Update: County Official Defies Federal Court Prayer Order, American Humanist Association Issues Warning
For Immediate Release
(March 27, 2014)—A Carroll County official this morning brazenly defied a federal court order obtained by the American Humanist Association, invoking sectarian prayer despite a preliminary injunction issued yesterday forbidding such prayers. The American Humanist Association responded immediately this morning with a warning letter to county attorneys.
As reported by the Carroll County Times, Carroll County Commissioner Robin Bartlett Frazier opened the board of commissioners meeting this morning by saying she was displeased with the court order, then embarked on a prayer referencing Jesus Christ.
“The commissioners’ actions are shocking, clearly disrespectful of the court and of the rule of law,” said Monica Miller, attorney for the American Humanist Association’s Appignani Humanist Legal Center. “If she or other commissioners continue to defy the court, we will have no choice but to seek a contempt order.”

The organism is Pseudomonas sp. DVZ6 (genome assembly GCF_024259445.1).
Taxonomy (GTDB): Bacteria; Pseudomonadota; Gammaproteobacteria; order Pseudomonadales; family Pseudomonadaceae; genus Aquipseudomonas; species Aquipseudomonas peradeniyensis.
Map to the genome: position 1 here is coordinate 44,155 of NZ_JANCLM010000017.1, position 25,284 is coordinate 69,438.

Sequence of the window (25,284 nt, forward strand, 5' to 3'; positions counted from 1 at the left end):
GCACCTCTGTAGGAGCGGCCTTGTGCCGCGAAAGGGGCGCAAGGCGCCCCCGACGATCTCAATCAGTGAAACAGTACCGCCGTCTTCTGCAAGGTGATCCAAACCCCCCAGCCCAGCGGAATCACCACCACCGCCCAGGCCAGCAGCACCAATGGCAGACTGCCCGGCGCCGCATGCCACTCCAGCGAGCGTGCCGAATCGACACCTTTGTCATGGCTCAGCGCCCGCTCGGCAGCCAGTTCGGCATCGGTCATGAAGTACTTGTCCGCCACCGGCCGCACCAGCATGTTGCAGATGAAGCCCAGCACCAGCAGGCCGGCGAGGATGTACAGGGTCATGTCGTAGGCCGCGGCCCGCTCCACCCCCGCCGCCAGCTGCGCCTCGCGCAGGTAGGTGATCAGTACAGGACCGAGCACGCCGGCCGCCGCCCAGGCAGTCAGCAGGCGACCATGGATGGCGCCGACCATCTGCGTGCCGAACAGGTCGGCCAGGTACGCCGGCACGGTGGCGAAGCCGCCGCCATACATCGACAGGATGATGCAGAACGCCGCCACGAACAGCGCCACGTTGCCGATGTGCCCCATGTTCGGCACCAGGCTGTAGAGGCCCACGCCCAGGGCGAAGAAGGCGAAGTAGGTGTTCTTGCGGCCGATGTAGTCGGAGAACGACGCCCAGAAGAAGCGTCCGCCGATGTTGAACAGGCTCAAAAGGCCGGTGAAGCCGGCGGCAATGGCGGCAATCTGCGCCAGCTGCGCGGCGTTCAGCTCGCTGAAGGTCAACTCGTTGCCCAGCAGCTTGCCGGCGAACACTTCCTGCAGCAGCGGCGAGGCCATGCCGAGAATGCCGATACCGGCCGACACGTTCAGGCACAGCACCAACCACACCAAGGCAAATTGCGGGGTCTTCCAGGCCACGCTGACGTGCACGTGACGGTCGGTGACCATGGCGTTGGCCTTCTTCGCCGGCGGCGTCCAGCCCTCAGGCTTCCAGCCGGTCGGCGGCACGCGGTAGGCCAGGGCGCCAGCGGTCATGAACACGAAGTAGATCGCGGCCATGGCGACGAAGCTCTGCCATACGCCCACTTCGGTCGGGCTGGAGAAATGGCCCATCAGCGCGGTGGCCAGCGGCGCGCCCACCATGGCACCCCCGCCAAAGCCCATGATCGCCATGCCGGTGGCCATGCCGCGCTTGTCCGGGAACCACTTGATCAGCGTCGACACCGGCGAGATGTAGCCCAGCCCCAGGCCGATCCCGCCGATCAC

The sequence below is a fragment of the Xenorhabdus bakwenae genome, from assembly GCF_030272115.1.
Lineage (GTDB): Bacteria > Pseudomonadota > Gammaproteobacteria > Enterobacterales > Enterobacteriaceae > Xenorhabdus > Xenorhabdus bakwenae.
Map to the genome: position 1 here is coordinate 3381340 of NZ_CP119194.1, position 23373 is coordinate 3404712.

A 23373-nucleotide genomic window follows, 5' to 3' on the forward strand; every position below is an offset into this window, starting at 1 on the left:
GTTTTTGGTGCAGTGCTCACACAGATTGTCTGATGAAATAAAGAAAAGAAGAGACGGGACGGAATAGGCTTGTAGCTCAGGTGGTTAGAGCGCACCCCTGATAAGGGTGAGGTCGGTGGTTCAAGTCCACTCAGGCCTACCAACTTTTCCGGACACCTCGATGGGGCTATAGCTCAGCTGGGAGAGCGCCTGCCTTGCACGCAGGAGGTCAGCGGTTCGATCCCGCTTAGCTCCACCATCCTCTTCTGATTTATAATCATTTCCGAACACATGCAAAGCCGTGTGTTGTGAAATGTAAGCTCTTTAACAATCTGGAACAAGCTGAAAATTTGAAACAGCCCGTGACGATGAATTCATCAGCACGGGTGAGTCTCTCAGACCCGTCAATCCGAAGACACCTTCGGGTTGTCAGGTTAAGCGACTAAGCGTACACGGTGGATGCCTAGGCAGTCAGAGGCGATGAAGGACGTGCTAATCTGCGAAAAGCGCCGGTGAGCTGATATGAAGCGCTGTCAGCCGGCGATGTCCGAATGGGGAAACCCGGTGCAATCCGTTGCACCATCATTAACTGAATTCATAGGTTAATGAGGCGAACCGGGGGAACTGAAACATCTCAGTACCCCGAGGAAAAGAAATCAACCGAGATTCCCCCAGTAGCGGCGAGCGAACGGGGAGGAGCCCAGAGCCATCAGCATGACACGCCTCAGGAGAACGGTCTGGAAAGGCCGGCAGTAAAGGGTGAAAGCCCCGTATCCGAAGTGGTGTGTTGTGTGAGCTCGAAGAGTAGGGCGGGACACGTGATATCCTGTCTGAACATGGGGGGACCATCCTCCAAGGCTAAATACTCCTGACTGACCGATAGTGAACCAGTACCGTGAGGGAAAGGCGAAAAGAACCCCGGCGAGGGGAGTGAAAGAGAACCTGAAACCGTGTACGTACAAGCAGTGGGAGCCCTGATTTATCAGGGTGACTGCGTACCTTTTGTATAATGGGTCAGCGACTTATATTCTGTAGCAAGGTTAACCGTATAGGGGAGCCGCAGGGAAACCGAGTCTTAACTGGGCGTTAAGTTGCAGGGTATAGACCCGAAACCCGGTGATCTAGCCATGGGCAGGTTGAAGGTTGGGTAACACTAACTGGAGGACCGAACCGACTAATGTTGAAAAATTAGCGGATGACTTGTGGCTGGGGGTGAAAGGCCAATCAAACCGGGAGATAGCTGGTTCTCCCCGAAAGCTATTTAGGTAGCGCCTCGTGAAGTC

Judge William D. Quarels, Jr. of the U.S. District Court of Maryland issued the preliminary injunction yesterday to stop sectarian prayers held before meetings of the Carroll County Board of Commissioners. Quarels ruled that Carroll County officials are prohibited “from invoking the name of a specific deity associated with any specific faith or belief in prayers given at [Board] meetings” for the duration of the lawsuit. The Board may continue to give non-sectarian invocations at the beginning of meetings.
The notice of contempt letter can be viewed here.
Founded in 1941 and headquartered in Washington, DC, the American Humanist Association (AHA) works to protect the rights of humanists, atheists, and other non-religious Americans. The AHA advances the ethical and life-affirming philosophy of humanism, which—without beliefs in any gods or other supernatural forces—encourages individuals to live informed and meaningful lives that aspire to the greater good of humanity.